Building your very own robot has never been easier. @CAT brings you Cytron’s startup story.
If you are into robotics, you are probably familiar with Cytron Technologies and rero. Cytron, an electronics company, based in Penang, was founded in 2004 by five Universiti Teknologi Malaysia (UTM) students. Their primary goal is to help others by sharing their robotics expertise and getting those hard-to-find parts for projects.
In 2014, Cytron launched rero, ASEAN’s first educational robotics kit for students. With rero, the team aims to bring robotics to the masses. This encouraged many young children to learn robotics and new technologies with no sweat.
In this article, we are sharing the incredible story of how a group of geeky undergraduates started a fast-growing tech company in the second instalment of our Startup Story Series.
Inception of Cytron through shared dreams and passion
“You just have to pay attention to what people need and what has not been done.”
– Russell Simmons, founder of Def Jam Recordings
Cytron’s co-founders definitely had that in mind when they came up with the idea for this company. Back then, five friends on the same ROBOCON (Robot Competition) team were building robots day and night together.
After their success at a national-level competition in 2003 and 2004, people started going to them with all their robotics-related questions. Everyone wanted a piece of the team’s knowledge.
A light bulb had been switched on in their heads. The team realised there was a demand for robotics knowledge and components as both were hard to come by in those days.
The students came together to build Cytron Technologies.
They started out small; providing robotics training and developing their products. At the time, most of Cytron’s members were still studying at UTM. They answered customer calls during lectures, packaged parcels once classes were done and soldered in the middle of the night.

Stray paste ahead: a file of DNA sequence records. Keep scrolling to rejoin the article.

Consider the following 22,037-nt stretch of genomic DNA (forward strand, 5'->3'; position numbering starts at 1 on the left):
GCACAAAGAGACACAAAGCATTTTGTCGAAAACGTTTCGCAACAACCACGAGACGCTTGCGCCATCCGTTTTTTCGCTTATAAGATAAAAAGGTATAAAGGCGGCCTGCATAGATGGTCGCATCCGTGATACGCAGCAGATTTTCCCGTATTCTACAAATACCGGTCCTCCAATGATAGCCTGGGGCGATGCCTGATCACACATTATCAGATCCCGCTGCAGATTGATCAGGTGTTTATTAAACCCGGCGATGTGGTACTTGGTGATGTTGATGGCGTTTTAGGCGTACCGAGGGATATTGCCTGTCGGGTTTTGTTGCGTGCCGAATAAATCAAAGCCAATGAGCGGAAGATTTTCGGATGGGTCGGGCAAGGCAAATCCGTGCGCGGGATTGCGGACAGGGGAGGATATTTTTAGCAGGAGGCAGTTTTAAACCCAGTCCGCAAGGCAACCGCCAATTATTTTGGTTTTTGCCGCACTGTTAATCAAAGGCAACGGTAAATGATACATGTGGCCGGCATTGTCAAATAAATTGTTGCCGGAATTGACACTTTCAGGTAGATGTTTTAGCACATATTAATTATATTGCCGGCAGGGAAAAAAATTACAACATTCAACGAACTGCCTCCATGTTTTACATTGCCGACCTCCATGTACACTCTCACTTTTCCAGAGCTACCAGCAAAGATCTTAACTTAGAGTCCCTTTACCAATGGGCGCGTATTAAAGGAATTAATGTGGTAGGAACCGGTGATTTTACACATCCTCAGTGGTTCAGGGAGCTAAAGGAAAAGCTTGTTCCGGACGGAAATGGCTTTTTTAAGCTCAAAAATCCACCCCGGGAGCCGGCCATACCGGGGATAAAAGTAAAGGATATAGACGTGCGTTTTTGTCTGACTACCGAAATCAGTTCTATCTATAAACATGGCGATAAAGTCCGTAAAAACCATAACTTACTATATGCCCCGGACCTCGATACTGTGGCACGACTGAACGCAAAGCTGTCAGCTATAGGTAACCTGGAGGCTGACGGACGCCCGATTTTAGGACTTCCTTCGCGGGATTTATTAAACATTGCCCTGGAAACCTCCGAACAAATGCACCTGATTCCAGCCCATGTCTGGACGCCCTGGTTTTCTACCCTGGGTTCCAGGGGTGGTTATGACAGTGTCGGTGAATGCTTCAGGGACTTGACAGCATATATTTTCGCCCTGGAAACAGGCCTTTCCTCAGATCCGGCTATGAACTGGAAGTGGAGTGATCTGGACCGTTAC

A few years later, sharing the same dream and passion, three UTM Robocon team members decided to join Cytron. From that day onwards, Cytron gained new co-founders and became a group of eight.
Red tapes ahead and triumph after much trials and tribulations
Running an enduring company was no bed of roses. When Cytron first started, people only knew of robotics as something they saw in movies like “I, Robot” and “Robots”. Online businesses were scarce as frog’s teeth, and people could hardly trust money transfer via the Internet.
However, Cytron persevered. They were driven to help Malaysian students because they understood how difficult it was to get information on robotics and to find the necessary parts.
Cytron’s first online store supplied electronics parts and free tutorials for students interested in robotics. Today, it’s a marketplace for robotics enthusiasts, makers, engineers and more.
Ober Choo, a name quite known to Penangites as a co-founder at Cytron, mentioned the toughness to run an online electronics business, especially a decade ago. Despite the obstacles, the team was determined to chase after their dreams and thus, fought hard to keep the company going.
The nascent times for Cytron
During Cytron’s early days, there were no such thing as Arduino and Raspberry Pi. No one talked about the Maker Movement. It was only after some time, almost a decade, did it dawn on the Cytron team that what they had been doing all the while WAS the Maker Movement.
Cytron’s initial motivation was to raise the skill level of local engineering undergraduates. From their past involvement with robotics competitions, they noticed the gap between Malaysia and other countries like Thailand, Vietnam, Indonesia, and China.
It was rather obvious the Malaysian teams lacked hands-on experience.
Since today’s formal education is immutable, Cytron innovated ways to improve undergraduates’ technical skills. So far, they have provided online tutorials and conducted classes on electronics and robotics at nearly all the universities and polytechnics in Malaysia. Besides, Cytron also supplies laboratories and students with whatever components they require.
Thankfully many things have changed since those early days. Technology has come a long way, and its advancement will continue to improve remarkably as it becomes more accessible.
Creating rero for the masses to learn robotics and coding
The co-founders of Cytron eventually saw the importance of exposing the younger generation (not only university students) to the wonderful world of electronics and robotics.
That’s when they came up with rero.
Cytron had a new goal. To start early robotic education for Malaysian and bringing robotics to the masses. Hence, benefit the younger generation like they did for undergraduates. The good people of Cytron believe that every child deserves an equal chance of learning robotics and coding.